Over at The Dish, Andrew Sullivan argues that the Tea Party is like a religion (and is driven in large part by people who fuse religion with politics). I don’t have any problems with his analysis and think he is largely correct. However, the unstated premise of Andrew’s piece is that his politics are not akin to religion and therefore stand in contrast. This is false. His politics are no less “religious” than those of Tea Partiers.
All nation-states, even supposedly secular ones, cultivate a civil religion for purposes of cohesion and legitimacy. Political discourse is, as a consequence, structurally and functionally similar to religious discourse. In this revealing passage, we can see how Andrew contrasts their civil religion with his own:
This is a religion – but a particularly modern, extreme and unthinking fundamentalist religion. And such a form of religion is the antithesis of the mainline Protestantism that once dominated the Republican party as well, to a lesser extent, the Democratic party.
It also brooks no distinction between religion and politics, seeing them as fused in the same cultural and religious battle. Much of the GOP hails from that new purist, apocalyptic sect right now – and certainly no one else is attacking that kind of religious organization. But it will do to institutional political parties what entrepreneurial fundamentalism does to mainline churches: its appeal to absolute truth, total rectitude and simplicity of worldview instantly trumps tradition, reason, moderation, compromise.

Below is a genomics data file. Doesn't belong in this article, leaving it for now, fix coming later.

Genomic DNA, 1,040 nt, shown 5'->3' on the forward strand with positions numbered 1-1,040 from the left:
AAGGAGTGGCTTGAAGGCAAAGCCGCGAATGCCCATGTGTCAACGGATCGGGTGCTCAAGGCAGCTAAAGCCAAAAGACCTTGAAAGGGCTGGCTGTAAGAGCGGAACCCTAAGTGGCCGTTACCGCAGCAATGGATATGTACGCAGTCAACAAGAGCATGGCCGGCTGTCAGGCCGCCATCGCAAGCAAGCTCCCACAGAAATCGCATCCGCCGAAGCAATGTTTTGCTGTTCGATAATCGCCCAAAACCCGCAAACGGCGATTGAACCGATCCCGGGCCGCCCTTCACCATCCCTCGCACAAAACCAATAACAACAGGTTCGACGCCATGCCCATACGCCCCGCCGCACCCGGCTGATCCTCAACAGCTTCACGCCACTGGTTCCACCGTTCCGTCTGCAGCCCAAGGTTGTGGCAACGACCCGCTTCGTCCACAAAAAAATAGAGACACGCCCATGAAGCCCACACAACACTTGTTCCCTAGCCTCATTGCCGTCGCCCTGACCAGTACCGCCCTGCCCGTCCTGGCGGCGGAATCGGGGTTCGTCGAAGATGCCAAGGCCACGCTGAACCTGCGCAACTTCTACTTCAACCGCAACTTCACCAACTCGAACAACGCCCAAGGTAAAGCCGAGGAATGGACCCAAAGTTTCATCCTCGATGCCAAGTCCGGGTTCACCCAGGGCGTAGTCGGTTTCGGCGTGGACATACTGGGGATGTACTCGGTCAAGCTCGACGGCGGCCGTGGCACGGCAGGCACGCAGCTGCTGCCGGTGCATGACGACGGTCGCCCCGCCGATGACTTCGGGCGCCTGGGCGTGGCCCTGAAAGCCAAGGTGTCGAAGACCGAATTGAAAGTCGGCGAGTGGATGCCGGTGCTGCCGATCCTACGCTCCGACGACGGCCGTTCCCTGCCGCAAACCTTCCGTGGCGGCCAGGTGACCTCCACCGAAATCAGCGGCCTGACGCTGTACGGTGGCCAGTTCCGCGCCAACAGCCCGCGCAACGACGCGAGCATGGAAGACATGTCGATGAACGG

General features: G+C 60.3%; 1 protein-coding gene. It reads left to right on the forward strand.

In opposition to “extreme, fundamentalist, purist, unthinking, apocalyptic” political religion, we get Andrew’s preferred form of political religion: traditional, reasoned, moderate, and compromising.
This is a form of argument favored by progressive, liberal, and ecumenical Christians when they oppose or bemoan the excesses of their “fundamentalist” brethren. We sometimes see Muslims do the same thing when they feel compelled to defend Islam against the violent actions of their “fundamentalist” brethren. These are the kinds of arguments that are on regular display in the Huffington Post’s religion section. In that forum, ecumenical religionists of all stripes write articles reassuring one another that their preferred form of faith is — if read in the proper educated and moderate way — peaceful, progressive, and loving.
While I have considerable sympathy for all these moderates, this doesn’t mean their positions are any less “religious” than the others. They are just different.